April 2021

“He is risen! He is risen, indeed!”

Dear Redeemer Family:
We didn’t really get to celebrate Easter together last year. The pandemic closed down all of the in person worship services. We did manage to start streaming our worship services, which was a learning process in itself. Thank you to Charles and Stephanie Roop for diving into that process for us, and sometimes, it was a painful process. And, we continue to stream our services, which is good for many people who are still unable to attend services in the building. But, we didn’t really get to celebrate Easter today. Well, we did get to celebrate the tail end of it together when we briefly were able to reopen the church services during the end of Spring and beginning of Summer. You see, Easter isn’t a day. It is a season. Easter this is year is April 4th through May 22nd. Easter, as a season, is fifty days long. And it ends, on the Church calendar, in the Church itself raised up by the Spirit at Pentecost. And if you want to even further, every day is a celebration of Easter. Why? Because every day is a declaration of the Resurrection of Christ for us.

The Easter season starts out with dwelling on the resurrection appearances, and then moves back in the gospels to Jesus’ farewell speeches while simultaneously moving forward in the book of Acts as the gospel spreads. During the Season of Easter, there are no Old Testament lessons. Rather, we get a “First Lesson” from the book of Acts. Each week we are called not only to look for the risen Christ’s presence deeper and deeper in our own lives, but also to ponder where the Spirit of the risen Christ might be pushing us deeper into the world.

The time after Pentecost will offer us plenty of opportunity to sink back into the story of Jesus and his earthly ministry, but in the Easter season, the ministry of Christ is the ministry of the church. The bodies that proclaim the resurrection are our bodies – baptized, fed at the table, and sent out to embrace a changing world. There is no gap between the first-century church and our twenty-first-century joys and concerns, because we are one with that church in the communion of saints.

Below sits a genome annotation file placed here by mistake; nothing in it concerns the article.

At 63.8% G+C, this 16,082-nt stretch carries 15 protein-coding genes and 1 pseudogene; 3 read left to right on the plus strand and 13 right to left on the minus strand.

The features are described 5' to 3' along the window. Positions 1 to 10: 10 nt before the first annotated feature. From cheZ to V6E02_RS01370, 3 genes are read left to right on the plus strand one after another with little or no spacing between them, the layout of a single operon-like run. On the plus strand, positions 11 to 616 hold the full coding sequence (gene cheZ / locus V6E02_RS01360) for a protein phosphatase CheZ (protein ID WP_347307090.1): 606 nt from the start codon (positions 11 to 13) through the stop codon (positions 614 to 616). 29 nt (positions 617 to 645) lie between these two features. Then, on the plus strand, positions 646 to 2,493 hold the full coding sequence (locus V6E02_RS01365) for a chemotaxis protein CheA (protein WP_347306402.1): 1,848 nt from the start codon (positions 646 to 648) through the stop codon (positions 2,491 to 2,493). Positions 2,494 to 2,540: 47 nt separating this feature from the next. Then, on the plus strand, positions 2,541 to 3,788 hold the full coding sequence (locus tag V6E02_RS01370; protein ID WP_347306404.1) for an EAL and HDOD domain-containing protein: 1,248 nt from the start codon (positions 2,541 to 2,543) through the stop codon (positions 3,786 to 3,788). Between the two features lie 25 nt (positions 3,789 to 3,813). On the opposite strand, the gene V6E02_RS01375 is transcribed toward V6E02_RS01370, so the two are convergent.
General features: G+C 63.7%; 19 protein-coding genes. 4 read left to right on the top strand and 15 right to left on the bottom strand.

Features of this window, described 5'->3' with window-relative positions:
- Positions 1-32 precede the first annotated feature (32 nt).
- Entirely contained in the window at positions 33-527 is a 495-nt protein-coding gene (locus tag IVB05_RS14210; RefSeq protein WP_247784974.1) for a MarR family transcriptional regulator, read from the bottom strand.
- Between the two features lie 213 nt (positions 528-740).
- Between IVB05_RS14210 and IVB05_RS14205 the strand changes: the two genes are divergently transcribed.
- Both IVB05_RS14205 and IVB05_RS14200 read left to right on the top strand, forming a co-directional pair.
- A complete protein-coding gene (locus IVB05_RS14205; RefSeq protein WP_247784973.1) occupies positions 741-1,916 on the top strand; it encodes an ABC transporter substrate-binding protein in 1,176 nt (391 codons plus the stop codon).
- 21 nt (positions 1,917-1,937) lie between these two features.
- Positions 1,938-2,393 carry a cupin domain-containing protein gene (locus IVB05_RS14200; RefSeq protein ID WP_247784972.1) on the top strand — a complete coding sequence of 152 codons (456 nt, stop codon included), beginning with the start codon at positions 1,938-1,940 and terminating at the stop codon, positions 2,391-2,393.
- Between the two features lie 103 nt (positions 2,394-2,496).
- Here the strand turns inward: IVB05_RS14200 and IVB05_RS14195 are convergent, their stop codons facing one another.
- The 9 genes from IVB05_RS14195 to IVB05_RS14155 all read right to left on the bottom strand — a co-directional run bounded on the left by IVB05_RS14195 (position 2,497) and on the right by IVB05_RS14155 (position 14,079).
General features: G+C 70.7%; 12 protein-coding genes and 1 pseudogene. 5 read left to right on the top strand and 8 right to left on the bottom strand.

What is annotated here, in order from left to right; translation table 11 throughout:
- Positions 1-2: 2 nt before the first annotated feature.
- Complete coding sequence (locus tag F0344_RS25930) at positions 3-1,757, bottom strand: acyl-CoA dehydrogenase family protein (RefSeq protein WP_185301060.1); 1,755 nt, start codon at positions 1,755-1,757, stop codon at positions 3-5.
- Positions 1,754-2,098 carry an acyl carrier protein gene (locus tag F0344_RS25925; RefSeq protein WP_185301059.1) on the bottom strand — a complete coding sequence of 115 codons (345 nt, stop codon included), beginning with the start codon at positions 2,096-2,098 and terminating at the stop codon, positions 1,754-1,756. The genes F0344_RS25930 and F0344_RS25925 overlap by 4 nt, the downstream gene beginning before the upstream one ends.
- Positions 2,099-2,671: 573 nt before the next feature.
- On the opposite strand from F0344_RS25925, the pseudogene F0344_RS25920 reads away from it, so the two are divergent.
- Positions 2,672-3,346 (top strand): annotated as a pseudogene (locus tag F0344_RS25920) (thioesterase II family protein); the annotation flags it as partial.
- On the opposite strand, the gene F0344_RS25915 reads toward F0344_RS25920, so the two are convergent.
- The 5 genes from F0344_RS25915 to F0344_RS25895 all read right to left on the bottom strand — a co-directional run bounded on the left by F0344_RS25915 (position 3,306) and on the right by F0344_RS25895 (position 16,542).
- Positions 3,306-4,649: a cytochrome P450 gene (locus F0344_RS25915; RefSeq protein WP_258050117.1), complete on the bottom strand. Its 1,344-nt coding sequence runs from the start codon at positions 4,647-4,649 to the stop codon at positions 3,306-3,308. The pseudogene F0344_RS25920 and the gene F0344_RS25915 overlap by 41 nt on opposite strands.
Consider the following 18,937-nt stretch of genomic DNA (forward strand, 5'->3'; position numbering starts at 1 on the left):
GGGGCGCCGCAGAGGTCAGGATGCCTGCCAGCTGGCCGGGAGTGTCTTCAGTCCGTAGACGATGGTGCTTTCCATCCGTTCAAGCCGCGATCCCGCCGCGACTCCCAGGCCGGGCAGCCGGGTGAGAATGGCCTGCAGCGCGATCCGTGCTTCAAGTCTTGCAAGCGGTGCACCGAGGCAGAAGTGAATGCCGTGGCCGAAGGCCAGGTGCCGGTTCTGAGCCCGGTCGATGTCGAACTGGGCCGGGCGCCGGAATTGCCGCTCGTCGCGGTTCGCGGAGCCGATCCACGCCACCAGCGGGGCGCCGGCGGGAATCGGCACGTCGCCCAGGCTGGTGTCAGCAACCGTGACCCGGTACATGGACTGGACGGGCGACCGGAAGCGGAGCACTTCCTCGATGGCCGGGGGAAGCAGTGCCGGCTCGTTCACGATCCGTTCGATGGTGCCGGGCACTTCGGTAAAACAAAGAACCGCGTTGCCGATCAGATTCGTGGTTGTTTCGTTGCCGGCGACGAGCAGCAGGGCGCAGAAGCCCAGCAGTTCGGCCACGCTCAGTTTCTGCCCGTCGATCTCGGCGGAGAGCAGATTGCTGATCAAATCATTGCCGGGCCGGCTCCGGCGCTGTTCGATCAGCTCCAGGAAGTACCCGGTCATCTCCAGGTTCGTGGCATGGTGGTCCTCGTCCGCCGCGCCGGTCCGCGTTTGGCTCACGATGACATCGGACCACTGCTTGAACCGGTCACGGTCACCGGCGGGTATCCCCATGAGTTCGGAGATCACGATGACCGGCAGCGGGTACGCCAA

No, Easter is not a one day celebration. It is a celebration which began on the morning of the Resurrection of Our Lord in 30AD, and has continued to the present time. And it will continue into the future. The celebration of Christ’s being raised from the dead is the turning point of all of world history. And it is the date from which we count the world and ourselves being made new creations in Christ, to the glory of God the Father. Thanks be to God!

In Christ,
Pastor Rose

May 2020

“But we had hoped…” Luke 24:21

Dear Redeemer Family:
“But we had hoped…” On the third Sunday of Easter the Lukan text reports that the two disciples on the Emmaus road say to Jesus, “But we had hoped…”

Easter is the season to proclaim with joy and boldness that all in which we had previously falsely hoped has been put to death. Now is the time to raise our voice to proclaim the one true hope – an inheritance that is imperishable, undefiled, and unfading – the hope of Jesus Christ risen from the dead.

`”But we had hoped…” We had hoped that this Covid 19 virus would go away. We had hoped that our lives being shut down and our having to “Shelter at Home” would be a thing of the past. We had hoped that we would not have to practice this social distancing, and not have to wear these face masks when we do come out of our homes to be in public and get life’s necessities. We had hoped that everyone would be back at work by now. In our pride, we had hoped that we as a people, as a society, were greater than this. Instead, we find ourselves brought low by a creature too small
to be seen by the human eye. That is our hubris. We forgot the past and our numerous encounters with pestilence over the centuries. Pestilence has always been the great humbler of the human race. In time, this one too will pass. But there is not much that we as a people can do about it. We can applaud the valiant efforts of our medical practitioners and our emergency personnel. We can cheer on their heroic efforts.

But we have to do this from a distance. And we can hope. We can hope here.
And we can hope for that which is beyond us.

“But we had hoped…” We had hoped for a better diagnosis, and we were disappointed. We had hoped for a better return on our investment, and the market failed us. Indeed, the global economy has been basically shut down. We had hoped that homelessness and hunger would somehow have miraculously disappeared in our nation, rather than becoming worse, and the stark truth stands before us that without our own participation and sacrifice in its eradication, there is no hope. I’m helping with a task force now along these lines. The issue is simple. If a homeless person tests positive for Covid 19 and has to be quarantined, where in this county can they go? It is a scenario which no one had considered previously. As of yet, we have no answer.

But, we have hope.
In other words, this is the season, a week of weeks, in which to unabashedly proclaim that the false projects and easy answers on which we repeatedly pin our hopes have been pinned instead on the cross and destroyed in the empty tomb.

For the first time there is new hope. Real hope. Hope that even death cannot destroy. Our hope ultimately rests in Our Risen Lord and Savior, Jesus Christ.

He is risen! He is risen indeed!
Pastor Rose